If you’re a cyclist who gains immense satisfaction from seeing your Strava stats improve, you know how satisfying it is test yourself and push your limits.
And to move past your limits, you must know how to suffer when you’re cycling. Because suffering on your bike is an inescapable reality.
If you’ve ever wondered if there was a systematic, deliberate way to suffer, then this is a must read.
Read on to learn why you must train to suffer. Plus, specific tips on how to suffer when you’re cycling.
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WHY SUFFERING ON YOUR BIKE IS A GOOD THING
Suffering on your bike isn’t always a requirement. But hard days make easy rides so much more rewarding. If you’re out riding alone, then this is an important read: Cycling Alone? Essential Tips You Need to Know.
You also build your ability to suffer and your mental toughness every time you enter the pain cave. You’re teaching your mind and body to handle riding and racing hard, and that you can survive it.
YOUR MIND HAS A MAJOR IMPACT ON YOUR ABILITY TO SUFFER
Professor Samuele Marcora is the Director of Research at the University of Kent. He studies endurance performance and has conducted several cycling studies.
In one experiment, Marcora questioned where our limits lived – in our muscles or our minds?
So he recruited 10 rugby players and placed them on a stationary bike.
First, the rugby players pedaled at their maximum effort for five-seconds. Then, they rode for about 12-minutes at 242 watts before tiring. Immediately after those 12-minutes, the rugby players repeated another five-second maximum effort spurt.
As expected, the players didn’t produce as much power in the second five-second effort as the first. In the first test, the average output was 1075 watts while the second test was 731 watts. (You too can measure your power output and pedal efficiency with these pedals.)
Still, the rugby players yielded three times their power in the second test.
According to traditional models, athletes cycling to exhaustion at 242 watts couldn’t produce 731 watts for five seconds after an endurance effort. If they were exhausted, then they wouldn’t have enough energy to pedal any longer after a 12-minute sweat fest.
So if your muscles aren’t a limiting factor, then what is? And, will a mentally demanding task reduce your ability to push hard?
To answer this question, Marcora created another experiment. This study had two parts to it:
- Athletes did a mentally demanding task for 90 minutes. After 90 minutes, the athletes completed a time to exhaustion test.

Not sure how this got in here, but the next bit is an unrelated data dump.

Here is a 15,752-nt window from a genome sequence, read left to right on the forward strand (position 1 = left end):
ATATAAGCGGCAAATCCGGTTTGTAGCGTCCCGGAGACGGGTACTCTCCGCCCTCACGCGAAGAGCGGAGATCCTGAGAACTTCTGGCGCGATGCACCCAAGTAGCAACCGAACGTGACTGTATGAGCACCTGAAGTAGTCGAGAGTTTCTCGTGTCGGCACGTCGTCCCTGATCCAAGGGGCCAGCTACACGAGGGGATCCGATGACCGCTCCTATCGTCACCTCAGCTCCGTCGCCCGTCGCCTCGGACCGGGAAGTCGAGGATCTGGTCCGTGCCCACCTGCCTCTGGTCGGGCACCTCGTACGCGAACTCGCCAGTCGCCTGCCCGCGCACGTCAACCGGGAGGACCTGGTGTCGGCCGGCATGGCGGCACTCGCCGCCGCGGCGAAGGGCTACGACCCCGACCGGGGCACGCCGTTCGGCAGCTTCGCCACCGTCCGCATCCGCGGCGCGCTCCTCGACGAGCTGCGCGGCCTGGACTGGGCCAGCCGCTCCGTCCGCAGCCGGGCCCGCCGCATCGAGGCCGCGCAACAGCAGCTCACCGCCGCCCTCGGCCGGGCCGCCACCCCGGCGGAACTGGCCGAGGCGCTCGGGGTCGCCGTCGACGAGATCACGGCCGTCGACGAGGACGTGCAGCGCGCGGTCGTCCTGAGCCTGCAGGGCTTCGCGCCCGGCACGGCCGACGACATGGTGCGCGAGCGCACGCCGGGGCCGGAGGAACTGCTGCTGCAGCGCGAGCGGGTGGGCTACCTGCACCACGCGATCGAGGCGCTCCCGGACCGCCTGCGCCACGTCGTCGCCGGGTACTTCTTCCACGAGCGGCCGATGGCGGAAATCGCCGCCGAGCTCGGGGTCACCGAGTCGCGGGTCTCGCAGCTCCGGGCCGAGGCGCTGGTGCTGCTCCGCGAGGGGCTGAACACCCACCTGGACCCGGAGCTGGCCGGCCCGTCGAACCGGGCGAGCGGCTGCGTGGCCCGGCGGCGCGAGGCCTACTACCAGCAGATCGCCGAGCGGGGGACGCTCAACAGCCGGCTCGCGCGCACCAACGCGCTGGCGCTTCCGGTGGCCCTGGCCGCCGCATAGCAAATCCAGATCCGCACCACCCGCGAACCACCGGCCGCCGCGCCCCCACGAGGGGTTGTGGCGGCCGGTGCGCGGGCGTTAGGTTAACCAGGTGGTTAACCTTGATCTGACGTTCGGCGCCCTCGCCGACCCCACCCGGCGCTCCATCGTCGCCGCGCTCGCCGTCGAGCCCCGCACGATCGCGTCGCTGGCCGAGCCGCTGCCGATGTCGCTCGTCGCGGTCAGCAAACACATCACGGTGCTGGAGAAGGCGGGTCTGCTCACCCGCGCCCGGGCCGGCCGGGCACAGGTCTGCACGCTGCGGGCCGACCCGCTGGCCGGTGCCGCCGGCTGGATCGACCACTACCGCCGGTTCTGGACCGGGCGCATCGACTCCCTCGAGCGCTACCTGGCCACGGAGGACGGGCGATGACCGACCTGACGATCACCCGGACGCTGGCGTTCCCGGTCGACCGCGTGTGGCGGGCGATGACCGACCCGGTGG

- The same athletes watched a movie for 90 minutes, then did a time to exhaustion test.
The athletes’ physical results were the same regardless if they did a mentally taxing task or not.
But when the athletes were mentally fatigued, they thought they were working much harder and tired more quickly.
Mental fatigue, Marcora found, is a major factor in how hard you think you’re working.
What does that mean for you?
When you’re tired, you’re more likely to feel you’re working and suffering even more than when you’re relaxed and rested.
So how do you overcome this? Read on for a few tips on how to suffer when you’re cycling.
THE TIPS ON HOW TO SUFFER WHEN YOU’RE CYCLING
Distract yourself. Focus on something other than the pain you’re feeling or you’ll keep thinking about how much it hurts.
✓ Focus on someone’s rear wheel.
✓ Count your pedal stroke.
✓ Help another cyclist (Find out more about why this works here: How to Dig Deep in a Race.)
Reel it in. Climbing a hill? Pick say, a tree, to climb toward and imagine a tether attached to the tree that’s pulling you uphill.
Or, pick a cyclist ahead of you and concentrate on closing the gap.
Ride when you’re mentally tired. Schedule your hard sessions for when you’ve had a mentally taxing day.
That sounds like a real suffer fest, right? That’s the point.
When you’ve had a hard day and want to chill is precisely when you need to hop on the bike to build your ability to suffer.
You’re training your mind and body to keep pushing and manage pain when you’re tired and want to quit.
Use motivational self-talk. Studies have shown that motivational self-talk statements help cyclists pedal longer, faster, and with more power output.
It’ll take some trial and error to find the motivational statements that’s most effective for you, but here are a few ideas to get you started:
“You’re doing well.”
“Strong and powerful.”
“Smooth and fast.”
We have limits on how much suffering we’re willing to handle. And our perception of effort is really a safety measure to keep us safe.
So you slow down because you feel you can’t go any longer or faster. Not because you actually can’t.
But you can train to handle increasing loads of pain.
It never gets less painful but you can get better at suffering.